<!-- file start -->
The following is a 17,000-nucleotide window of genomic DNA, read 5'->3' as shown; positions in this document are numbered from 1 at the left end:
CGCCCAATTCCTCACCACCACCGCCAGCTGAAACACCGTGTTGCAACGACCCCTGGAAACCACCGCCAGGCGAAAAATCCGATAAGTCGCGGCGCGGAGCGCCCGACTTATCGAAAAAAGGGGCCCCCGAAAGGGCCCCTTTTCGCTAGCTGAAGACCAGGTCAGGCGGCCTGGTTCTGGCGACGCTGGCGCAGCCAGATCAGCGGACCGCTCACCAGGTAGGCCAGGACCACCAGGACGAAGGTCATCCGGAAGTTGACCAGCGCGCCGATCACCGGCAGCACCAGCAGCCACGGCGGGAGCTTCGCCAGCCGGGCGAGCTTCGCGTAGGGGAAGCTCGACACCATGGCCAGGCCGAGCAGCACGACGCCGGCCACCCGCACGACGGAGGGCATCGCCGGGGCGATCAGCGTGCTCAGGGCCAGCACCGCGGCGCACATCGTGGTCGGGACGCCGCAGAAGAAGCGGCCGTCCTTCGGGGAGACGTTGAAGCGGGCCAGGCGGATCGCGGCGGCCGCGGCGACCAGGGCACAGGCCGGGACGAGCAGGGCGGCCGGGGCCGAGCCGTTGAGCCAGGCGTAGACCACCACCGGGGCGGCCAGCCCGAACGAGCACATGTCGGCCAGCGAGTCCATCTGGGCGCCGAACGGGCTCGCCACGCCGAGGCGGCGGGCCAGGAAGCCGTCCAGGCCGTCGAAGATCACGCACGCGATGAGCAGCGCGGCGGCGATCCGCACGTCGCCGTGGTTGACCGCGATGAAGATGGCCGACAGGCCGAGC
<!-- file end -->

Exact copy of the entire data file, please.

The following is a 17,000-nucleotide window of genomic DNA, read 5'->3' as shown; positions in this document are numbered from 1 at the left end:
CGCCCAATTCCTCACCACCACCGCCAGCTGAAACACCGTGTTGCAACGACCCCTGGAAACCACCGCCAGGCGAAAAATCCGATAAGTCGCGGCGCGGAGCGCCCGACTTATCGAAAAAAGGGGCCCCCGAAAGGGCCCCTTTTCGCTAGCTGAAGACCAGGTCAGGCGGCCTGGTTCTGGCGACGCTGGCGCAGCCAGATCAGCGGACCGCTCACCAGGTAGGCCAGGACCACCAGGACGAAGGTCATCCGGAAGTTGACCAGCGCGCCGATCACCGGCAGCACCAGCAGCCACGGCGGGAGCTTCGCCAGCCGGGCGAGCTTCGCGTAGGGGAAGCTCGACACCATGGCCAGGCCGAGCAGCACGACGCCGGCCACCCGCACGACGGAGGGCATCGCCGGGGCGATCAGCGTGCTCAGGGCCAGCACCGCGGCGCACATCGTGGTCGGGACGCCGCAGAAGAAGCGGCCGTCCTTCGGGGAGACGTTGAAGCGGGCCAGGCGGATCGCGGCGGCCGCGGCGACCAGGGCACAGGCCGGGACGAGCAGGGCGGCCGGGGCCGAGCCGTTGAGCCAGGCGTAGACCACCACCGGGGCGGCCAGCCCGAACGAGCACATGTCGGCCAGCGAGTCCATCTGGGCGCCGAACGGGCTCGCCACGCCGAGGCGGCGGGCCAGGAAGCCGTCCAGGCCGTCGAAGATCACGCACGCGATGAGCAGCGCGGCGGCGATCCGCACGTCGCCGTGGTTGACCGCGATGAAGATGGCCGACAGGCCGAGC